Michael Data

Model the explore/exploit problem as a slot machine for gambling with K arms. Each “arm” corresponds to an unknown payoff probability $p_k$.

For simplicity, assume that the probabilities don't change over time, and each event is independent of the others given these parameters.

The expected reward from bandit k is $E[X_k] = 1 p_k + 0(1-p_k)$

Strategies

Deterministic Greedy Strategy

At iteration N, pick the bandit that has performed the best up to this time. This method under-explores and tends to get stuck on sub-optimal bandits.

Play-the-Winner Strategy

At iteration N:

  • * if the bandit from iteration N-1 was successful:
  • play it
  • otherwise select another arm uniformly at random or cycle through them

Epsilon-Greedy Strategy

At iteration N:

  • * select the best bandit with probability $1-\epsilon$
  • * else select another uniformly or in proportion to their performance up to this point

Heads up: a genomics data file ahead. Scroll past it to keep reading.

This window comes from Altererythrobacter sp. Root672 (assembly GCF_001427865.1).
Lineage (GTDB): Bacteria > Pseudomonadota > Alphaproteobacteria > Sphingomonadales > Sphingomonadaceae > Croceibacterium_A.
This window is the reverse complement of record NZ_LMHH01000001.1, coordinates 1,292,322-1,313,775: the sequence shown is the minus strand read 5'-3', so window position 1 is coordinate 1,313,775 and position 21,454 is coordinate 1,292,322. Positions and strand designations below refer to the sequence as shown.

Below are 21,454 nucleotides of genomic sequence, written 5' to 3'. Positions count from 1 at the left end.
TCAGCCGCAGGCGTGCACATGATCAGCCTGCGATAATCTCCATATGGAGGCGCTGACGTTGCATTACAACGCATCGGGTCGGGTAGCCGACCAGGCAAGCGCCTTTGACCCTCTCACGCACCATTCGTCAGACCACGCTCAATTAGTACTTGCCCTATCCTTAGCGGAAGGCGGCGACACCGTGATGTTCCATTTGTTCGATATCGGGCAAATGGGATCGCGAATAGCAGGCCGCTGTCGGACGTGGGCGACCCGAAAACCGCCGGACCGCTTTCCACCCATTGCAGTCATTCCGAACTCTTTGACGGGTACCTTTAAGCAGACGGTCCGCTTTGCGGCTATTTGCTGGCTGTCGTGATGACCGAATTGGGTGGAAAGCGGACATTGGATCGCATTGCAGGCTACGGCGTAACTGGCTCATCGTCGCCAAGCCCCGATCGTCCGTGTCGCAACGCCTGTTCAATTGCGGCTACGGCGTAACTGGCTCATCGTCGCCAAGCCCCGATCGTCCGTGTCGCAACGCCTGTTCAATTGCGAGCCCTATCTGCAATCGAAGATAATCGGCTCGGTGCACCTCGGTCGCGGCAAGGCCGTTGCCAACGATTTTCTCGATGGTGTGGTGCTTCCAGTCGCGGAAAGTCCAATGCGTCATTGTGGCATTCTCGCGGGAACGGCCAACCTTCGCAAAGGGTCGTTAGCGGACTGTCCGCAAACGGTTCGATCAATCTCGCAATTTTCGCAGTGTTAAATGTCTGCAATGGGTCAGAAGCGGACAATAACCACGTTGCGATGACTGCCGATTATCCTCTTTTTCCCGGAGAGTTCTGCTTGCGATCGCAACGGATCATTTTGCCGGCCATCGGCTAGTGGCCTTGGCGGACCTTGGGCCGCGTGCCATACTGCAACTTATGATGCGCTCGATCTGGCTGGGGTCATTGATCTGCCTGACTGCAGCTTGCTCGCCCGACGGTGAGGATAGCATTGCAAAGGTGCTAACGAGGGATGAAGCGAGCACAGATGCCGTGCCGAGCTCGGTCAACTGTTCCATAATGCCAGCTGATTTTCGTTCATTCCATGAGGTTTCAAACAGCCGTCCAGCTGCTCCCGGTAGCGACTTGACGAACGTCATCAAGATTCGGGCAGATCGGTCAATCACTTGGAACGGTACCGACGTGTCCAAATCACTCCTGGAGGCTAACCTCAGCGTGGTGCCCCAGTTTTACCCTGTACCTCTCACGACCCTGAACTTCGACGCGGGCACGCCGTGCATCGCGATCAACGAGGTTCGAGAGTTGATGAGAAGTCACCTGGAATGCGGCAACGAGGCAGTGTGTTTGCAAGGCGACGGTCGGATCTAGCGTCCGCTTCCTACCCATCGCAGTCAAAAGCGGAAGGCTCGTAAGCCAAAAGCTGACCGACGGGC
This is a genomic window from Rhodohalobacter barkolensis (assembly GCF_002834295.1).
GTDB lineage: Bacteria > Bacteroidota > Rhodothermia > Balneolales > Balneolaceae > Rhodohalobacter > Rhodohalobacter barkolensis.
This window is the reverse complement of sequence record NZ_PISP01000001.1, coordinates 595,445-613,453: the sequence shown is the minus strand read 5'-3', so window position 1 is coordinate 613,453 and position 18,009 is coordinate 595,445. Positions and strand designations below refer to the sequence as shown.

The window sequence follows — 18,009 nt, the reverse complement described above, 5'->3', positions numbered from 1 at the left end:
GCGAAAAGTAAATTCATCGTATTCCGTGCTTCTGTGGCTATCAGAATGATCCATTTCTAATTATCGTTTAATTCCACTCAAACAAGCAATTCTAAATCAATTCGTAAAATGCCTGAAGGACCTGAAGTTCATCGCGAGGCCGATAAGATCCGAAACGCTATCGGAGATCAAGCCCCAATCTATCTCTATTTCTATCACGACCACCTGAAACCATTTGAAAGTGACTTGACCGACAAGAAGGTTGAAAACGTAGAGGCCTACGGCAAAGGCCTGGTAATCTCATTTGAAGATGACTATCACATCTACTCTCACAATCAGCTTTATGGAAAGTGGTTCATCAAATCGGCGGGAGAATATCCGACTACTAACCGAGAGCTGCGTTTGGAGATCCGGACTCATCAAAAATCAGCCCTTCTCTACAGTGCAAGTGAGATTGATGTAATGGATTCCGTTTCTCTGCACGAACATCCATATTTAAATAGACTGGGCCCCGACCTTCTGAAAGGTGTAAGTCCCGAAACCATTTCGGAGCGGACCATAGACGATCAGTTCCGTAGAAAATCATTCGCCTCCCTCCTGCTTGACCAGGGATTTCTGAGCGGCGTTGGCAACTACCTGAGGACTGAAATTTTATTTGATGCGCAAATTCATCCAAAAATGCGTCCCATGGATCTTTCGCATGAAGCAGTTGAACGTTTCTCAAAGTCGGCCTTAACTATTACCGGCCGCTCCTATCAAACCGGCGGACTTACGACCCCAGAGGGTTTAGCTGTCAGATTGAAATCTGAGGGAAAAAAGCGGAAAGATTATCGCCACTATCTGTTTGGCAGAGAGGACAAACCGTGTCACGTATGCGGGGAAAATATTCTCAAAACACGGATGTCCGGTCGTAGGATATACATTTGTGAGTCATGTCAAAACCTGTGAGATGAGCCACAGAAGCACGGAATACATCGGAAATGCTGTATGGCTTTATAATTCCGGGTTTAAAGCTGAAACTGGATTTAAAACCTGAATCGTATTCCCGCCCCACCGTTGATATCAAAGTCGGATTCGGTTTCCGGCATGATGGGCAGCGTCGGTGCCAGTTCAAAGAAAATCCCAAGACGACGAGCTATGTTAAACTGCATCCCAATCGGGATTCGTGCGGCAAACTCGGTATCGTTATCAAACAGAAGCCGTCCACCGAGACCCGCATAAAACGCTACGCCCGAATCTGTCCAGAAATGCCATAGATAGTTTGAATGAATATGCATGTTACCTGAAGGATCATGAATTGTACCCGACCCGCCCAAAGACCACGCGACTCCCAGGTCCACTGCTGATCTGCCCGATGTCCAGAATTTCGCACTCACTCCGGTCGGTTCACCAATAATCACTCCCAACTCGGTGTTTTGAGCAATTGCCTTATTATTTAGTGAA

This uses a parameter $\epsilon$ to control exploration and exploitation. It is fixed the whole time, so the core explore/exploit tradeoff is not handled dynamically.

Modifications may reduce epsilon over time e.g. via a schedule or decay factor.

Randomized Probability Matching

a.k.a. Thomson Sampling or Bayesian Bandits. The number of pulls from each bandit k should be proportional to the probability that the bandit is optimal.

$p(p_k|r_k,N_k)$ is a Bayesian density on the value $p_k$.

  • * $r_k,N_k$ are the number of trials and successes with the kth bandit so far
  • * $p(p_k|r_k,N_k)$ is the posterior belief about $p_k$ given data $r_k,N_k$

Typically learned via sampling methods:

  • at each iteration i:
  • Sample M values of p_k for each bandit k from its density P(p_k|r_k,N_k)

This technique has the advantages that there are no parameters to tune and it works well in practice. It is more computation-heavy and its theoretical results are not known in comparison to other methods.

Learning

Can learn individual distributions using logistic regression classification.

Applications

In the online learning of click-through rates example, each “arm” corresponds to an advertisement with unkown click-through rate.